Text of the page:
Woody Allens’ Midnight in Paris takes a different tack, a more sophisticated and truer route to understanding good and evil. At first, when Gil goes back in time to the 1920s, Cole Porter does harken back to the purity of rural life. He sings of the young farmers who “desert the farm.” (Coincidentally, the song comes from a 1929 show called Fifty Million Frenchmen.) And Gil does yearn for a simpler life than one plagued by Los Angeles freeway traffic, know-nothing movie producers and dropped cell-phone calls. He’s a lost soul in 2011 and would rather retreat with the “Lost Generation” of Fitzgerald, Hemingway and Gertude Stein. When writers wrote in longhand or pecked away on typewriters that made a clickety-clack sound.

But as the film progresses, Gil learns that his nostalgic yearning for a simpler time is both common and ultimately pointless. While relishing the Lost Generation and the parlor of Gertrude Stein, he falls for a girl who assures him that “I’m from the 1920s, and I’m telling you the golden age is la Belle Epoque,” not the 1920s. Then together they magically ride by carriage to a restaurant where Toulouse-Lautrec and Degas are dabbing at their palettes. These Belle Epoque artists yearn for an ever earlier époque. Finally, Gil realizes that there is no golden age, that we’re imperfect people anywhere we live. Those simpler days in the past may not have been so blissful after all. He concludes that the present is “a little unsatisfying because life is unsatisfying.” Better to live in the present with novocaine, antibiotics and iPhones than to have your teeth pulled without anesthesia or to place a telephone call by tying two cans together with string.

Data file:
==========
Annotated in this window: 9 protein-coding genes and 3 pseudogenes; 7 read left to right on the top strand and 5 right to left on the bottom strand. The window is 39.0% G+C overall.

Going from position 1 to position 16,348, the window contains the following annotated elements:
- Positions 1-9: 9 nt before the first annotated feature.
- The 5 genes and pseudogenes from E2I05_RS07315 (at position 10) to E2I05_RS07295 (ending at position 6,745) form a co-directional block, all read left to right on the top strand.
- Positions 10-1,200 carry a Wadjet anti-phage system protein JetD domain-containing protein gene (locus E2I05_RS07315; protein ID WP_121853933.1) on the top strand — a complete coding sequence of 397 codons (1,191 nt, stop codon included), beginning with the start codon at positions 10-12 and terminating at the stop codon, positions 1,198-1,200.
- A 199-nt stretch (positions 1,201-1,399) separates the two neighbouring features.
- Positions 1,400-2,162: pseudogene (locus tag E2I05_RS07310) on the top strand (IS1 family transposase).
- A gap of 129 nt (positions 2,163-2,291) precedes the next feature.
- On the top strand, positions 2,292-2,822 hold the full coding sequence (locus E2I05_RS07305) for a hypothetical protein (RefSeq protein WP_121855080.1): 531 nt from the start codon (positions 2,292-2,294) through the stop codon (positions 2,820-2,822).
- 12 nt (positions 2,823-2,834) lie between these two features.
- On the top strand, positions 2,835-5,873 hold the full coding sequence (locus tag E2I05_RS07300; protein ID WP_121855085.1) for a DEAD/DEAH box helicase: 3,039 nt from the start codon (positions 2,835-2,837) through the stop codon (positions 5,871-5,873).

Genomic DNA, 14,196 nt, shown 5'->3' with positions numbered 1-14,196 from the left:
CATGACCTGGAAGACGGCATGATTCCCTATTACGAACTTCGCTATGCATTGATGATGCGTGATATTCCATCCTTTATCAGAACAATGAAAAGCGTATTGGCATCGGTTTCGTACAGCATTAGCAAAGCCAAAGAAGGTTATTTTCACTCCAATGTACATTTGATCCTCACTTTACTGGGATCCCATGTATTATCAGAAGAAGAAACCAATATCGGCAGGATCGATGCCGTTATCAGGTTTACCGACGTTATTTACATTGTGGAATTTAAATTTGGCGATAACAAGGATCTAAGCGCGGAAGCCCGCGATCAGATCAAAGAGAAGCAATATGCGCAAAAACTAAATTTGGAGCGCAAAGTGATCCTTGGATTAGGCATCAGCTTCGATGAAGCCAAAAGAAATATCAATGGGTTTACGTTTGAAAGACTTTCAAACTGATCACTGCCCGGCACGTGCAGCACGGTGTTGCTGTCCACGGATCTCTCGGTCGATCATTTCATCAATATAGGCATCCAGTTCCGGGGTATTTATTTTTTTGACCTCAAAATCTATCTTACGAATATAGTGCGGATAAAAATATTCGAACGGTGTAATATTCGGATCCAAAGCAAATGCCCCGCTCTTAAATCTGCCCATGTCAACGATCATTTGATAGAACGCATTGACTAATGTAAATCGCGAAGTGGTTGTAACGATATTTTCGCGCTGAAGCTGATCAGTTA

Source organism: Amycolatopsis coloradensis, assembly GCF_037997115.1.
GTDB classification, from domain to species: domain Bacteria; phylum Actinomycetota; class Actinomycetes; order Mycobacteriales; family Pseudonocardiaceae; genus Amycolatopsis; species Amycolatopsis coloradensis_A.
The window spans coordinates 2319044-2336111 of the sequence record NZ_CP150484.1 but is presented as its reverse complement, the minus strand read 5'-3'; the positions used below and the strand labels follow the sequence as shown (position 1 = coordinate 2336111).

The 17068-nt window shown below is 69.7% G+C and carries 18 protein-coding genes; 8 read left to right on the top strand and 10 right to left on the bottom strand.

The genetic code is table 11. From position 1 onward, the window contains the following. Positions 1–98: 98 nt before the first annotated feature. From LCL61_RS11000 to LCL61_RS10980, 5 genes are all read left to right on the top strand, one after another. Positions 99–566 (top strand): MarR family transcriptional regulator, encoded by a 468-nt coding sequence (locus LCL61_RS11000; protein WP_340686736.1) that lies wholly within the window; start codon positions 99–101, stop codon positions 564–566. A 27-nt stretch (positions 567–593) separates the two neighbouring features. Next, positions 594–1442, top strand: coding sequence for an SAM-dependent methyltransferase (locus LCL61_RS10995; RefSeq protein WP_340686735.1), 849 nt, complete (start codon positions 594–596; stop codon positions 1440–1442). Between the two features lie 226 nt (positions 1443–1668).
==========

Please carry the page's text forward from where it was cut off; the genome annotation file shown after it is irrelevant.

While the Occupy protestors slam the rich and denounce capitalism, very few of them seem to be willing to give up their cell phones and all the other good things in modern life brought to you by the hard-driving, striving capitalists. In 1896, when Fitzgerald was born, life expectancy was just 47 years of age. Life was simpler but more deadly. Parents didn’t worry about snooping Facebook friends; they worried that their children were dying of cholera. Woody Allen once wrote a facetious commencement speech offering just two stark paths for humanity: “One leads to despair and utter hopelessness. The other, to total extinction. Let us pray we have the wisdom to choose correctly.” Most of human history has marked by despair, hopelessness and near extinction. Whether by wisdom or sheer luck, we somehow tripped upon a third way, just about the time that F. Scott Fitzgerald was giving up on America.